Adams Papers

To John Adams from John Browne Cutting, 12 July 1788

London 12th July 1788.

My Dear Sir

I have now the honor to enclose you a copy of the southern whale fishery bill—which I cou’d not obtain early enough to send forward when I last wrote. I likewise subjoin additionally to what I have already written to you on the subject—the transcript of a line or two on the same topic to Mr. Jefferson.

As I <now> expect to embark for Charlestown in a very few days—probably by the 25th of this month—I am too much occupied by trivial private affairs of my own to detail public occurrances very minutely.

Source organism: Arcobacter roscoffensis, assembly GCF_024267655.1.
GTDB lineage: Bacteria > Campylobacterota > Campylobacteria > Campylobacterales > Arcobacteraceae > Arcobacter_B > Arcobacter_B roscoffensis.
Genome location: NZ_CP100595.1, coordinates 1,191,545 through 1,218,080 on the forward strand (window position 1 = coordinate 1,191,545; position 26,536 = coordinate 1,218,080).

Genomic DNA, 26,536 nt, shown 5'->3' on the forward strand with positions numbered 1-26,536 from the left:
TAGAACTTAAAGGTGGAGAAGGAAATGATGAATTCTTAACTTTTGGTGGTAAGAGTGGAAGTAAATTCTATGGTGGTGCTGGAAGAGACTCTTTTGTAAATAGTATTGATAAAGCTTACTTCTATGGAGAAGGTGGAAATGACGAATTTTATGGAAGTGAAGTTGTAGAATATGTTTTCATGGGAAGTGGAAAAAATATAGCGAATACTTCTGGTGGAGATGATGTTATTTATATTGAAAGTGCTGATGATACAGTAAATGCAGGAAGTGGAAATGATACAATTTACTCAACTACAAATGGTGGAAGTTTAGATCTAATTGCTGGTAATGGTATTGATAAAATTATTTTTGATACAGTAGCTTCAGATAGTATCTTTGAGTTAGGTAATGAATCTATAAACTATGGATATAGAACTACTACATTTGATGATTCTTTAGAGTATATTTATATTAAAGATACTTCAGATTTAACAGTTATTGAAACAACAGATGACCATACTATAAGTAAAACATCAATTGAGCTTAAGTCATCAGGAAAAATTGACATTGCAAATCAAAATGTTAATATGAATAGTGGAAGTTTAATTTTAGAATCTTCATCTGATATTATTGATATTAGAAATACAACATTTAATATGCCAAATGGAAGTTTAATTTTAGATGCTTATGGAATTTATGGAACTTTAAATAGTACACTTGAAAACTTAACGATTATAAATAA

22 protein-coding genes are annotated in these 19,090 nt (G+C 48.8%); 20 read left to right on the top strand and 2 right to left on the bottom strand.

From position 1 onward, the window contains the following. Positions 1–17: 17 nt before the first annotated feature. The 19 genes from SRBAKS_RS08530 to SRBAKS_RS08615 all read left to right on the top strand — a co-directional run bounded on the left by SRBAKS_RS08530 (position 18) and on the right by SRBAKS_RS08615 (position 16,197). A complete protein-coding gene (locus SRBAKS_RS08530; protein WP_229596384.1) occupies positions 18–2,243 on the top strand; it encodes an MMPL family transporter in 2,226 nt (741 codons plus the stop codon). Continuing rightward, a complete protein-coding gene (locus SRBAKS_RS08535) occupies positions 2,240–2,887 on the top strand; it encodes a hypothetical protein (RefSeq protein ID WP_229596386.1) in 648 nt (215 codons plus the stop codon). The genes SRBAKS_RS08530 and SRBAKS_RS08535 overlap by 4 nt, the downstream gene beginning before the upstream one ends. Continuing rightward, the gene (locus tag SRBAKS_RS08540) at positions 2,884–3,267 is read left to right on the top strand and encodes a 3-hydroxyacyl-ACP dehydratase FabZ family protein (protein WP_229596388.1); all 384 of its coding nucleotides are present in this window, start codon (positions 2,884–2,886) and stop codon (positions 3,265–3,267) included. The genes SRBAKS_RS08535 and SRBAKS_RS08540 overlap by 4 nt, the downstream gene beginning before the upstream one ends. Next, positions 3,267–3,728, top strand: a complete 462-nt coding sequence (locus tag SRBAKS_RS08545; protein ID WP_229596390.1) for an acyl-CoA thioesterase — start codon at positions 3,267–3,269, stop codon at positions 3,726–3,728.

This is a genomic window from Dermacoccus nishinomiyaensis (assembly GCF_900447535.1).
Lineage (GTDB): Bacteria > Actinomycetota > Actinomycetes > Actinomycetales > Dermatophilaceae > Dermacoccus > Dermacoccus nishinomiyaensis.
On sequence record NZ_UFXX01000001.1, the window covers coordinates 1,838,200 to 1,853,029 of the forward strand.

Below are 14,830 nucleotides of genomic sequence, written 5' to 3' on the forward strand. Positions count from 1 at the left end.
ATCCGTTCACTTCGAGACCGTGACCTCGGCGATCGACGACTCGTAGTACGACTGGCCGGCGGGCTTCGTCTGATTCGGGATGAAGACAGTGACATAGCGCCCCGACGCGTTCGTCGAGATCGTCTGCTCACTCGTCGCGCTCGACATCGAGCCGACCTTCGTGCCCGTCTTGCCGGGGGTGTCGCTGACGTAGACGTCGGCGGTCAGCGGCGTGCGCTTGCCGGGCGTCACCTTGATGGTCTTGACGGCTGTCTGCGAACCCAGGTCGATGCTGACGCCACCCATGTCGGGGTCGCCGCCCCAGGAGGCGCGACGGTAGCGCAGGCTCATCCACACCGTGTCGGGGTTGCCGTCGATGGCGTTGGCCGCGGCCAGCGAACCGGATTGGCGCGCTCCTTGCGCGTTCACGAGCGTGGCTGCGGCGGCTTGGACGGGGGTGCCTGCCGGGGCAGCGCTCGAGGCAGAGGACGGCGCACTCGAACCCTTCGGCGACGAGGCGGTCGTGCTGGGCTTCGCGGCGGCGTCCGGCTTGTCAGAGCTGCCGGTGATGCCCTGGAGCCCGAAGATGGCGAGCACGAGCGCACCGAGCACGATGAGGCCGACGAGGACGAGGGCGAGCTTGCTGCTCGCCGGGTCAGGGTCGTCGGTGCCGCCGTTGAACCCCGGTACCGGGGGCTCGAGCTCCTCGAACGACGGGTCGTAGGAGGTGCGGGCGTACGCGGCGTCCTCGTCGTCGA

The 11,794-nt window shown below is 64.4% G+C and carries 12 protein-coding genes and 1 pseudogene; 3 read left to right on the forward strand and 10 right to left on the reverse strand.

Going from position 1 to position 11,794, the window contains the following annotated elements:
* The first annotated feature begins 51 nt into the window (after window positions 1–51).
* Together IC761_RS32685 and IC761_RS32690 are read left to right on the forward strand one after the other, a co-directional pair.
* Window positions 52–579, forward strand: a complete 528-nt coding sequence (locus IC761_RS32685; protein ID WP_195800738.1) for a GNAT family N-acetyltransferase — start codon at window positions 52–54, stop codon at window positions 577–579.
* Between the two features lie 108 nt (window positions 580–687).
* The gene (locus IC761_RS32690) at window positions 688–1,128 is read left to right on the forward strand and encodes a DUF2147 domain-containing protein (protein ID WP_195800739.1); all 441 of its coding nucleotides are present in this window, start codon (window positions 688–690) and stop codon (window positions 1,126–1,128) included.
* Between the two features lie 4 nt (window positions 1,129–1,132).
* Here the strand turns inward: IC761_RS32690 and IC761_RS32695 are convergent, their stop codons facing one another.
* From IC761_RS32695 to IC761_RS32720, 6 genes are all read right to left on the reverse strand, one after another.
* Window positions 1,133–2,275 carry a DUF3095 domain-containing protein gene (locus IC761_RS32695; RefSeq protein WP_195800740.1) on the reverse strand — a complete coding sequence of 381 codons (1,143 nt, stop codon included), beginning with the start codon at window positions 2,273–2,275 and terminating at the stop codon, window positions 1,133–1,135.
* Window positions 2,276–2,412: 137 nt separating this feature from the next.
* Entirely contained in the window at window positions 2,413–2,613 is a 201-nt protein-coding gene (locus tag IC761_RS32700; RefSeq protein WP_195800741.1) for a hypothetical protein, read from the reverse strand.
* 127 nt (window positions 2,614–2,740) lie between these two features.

In that silly paper called the world you will peruse the speech of the british monarch on the late prorogation. The session was uncommonly protracted from some cause—beside the altercation and heat which resulted from the slave trade bill. Perhaps the internal disputes in the cabinet caused the delay. Among the ministers a strong disagreement has subsisted for several months past; which the murmurs of the navy against the regulations of Lord Howe—and the distribution of the law loaves and fishes—by Mr Pitt kindled into combustion. Mr. Pitt has triumphed. The Chancellor is chagrin’d. Lord Howe is forced from the head of the Admiralty, and soothed with an english Earldom. The Earl of Chatham is first Lord of the Admiralty in his stead. The Earl of Mansfield having resign’d—Sir Loyd Kenyon is a peer and Chief Justice of the Kings Bench. And the late Attorney General Richard Pepper Arden is knighted and made master of the rolls. This last appointment was so detestable to the Lord Chancellor that even after Arden had kissed hands, for four days he refused to put the seals to his appointment or administer the official oaths. At last he was compelled to do it or resign the prime minister preponderating with the Monarch—and carrying all his favorites into office with an high hand. It is thought Thurlow will resign soon and the seals be put into commission Meanwhile the Marquis of Strafford is expected to make room for the Marquis of Carmarthen, & Lord Hawksburg to become secretary of State instead of the latter. It is now agreed on all hands that no minister since Sir Robert Walpole has possess’d a line of patronage so extensive or power so transcendent and establish’d as the power and patronage of Mr. Pitt.